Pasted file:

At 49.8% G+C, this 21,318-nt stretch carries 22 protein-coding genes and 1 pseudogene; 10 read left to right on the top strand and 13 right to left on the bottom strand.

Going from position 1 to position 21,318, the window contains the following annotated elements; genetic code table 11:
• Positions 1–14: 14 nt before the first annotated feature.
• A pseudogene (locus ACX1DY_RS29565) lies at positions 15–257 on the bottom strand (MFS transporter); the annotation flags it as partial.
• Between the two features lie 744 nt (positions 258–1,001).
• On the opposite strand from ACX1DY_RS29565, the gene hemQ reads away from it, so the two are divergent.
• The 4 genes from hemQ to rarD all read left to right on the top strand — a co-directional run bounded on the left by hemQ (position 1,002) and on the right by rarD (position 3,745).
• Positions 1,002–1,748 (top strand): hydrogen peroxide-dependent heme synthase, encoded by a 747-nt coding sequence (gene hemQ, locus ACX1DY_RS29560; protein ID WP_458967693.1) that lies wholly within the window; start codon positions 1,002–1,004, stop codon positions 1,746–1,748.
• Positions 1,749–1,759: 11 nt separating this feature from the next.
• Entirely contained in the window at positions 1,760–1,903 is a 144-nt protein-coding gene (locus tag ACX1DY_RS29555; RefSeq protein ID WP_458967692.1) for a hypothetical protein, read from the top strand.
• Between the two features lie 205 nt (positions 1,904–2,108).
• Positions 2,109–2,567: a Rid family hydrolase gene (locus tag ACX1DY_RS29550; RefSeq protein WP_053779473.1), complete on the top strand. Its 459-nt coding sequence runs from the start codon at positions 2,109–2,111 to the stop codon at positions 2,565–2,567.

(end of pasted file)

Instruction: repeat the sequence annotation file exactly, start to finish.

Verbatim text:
At 49.8% G+C, this 21,318-nt stretch carries 22 protein-coding genes and 1 pseudogene; 10 read left to right on the top strand and 13 right to left on the bottom strand.

Going from position 1 to position 21,318, the window contains the following annotated elements; genetic code table 11:
• Positions 1–14: 14 nt before the first annotated feature.
• A pseudogene (locus ACX1DY_RS29565) lies at positions 15–257 on the bottom strand (MFS transporter); the annotation flags it as partial.
• Between the two features lie 744 nt (positions 258–1,001).
• On the opposite strand from ACX1DY_RS29565, the gene hemQ reads away from it, so the two are divergent.
• The 4 genes from hemQ to rarD all read left to right on the top strand — a co-directional run bounded on the left by hemQ (position 1,002) and on the right by rarD (position 3,745).
• Positions 1,002–1,748 (top strand): hydrogen peroxide-dependent heme synthase, encoded by a 747-nt coding sequence (gene hemQ, locus ACX1DY_RS29560; protein ID WP_458967693.1) that lies wholly within the window; start codon positions 1,002–1,004, stop codon positions 1,746–1,748.
• Positions 1,749–1,759: 11 nt separating this feature from the next.
• Entirely contained in the window at positions 1,760–1,903 is a 144-nt protein-coding gene (locus tag ACX1DY_RS29555; RefSeq protein ID WP_458967692.1) for a hypothetical protein, read from the top strand.
• Between the two features lie 205 nt (positions 1,904–2,108).
• Positions 2,109–2,567: a Rid family hydrolase gene (locus tag ACX1DY_RS29550; RefSeq protein WP_053779473.1), complete on the top strand. Its 459-nt coding sequence runs from the start codon at positions 2,109–2,111 to the stop codon at positions 2,565–2,567.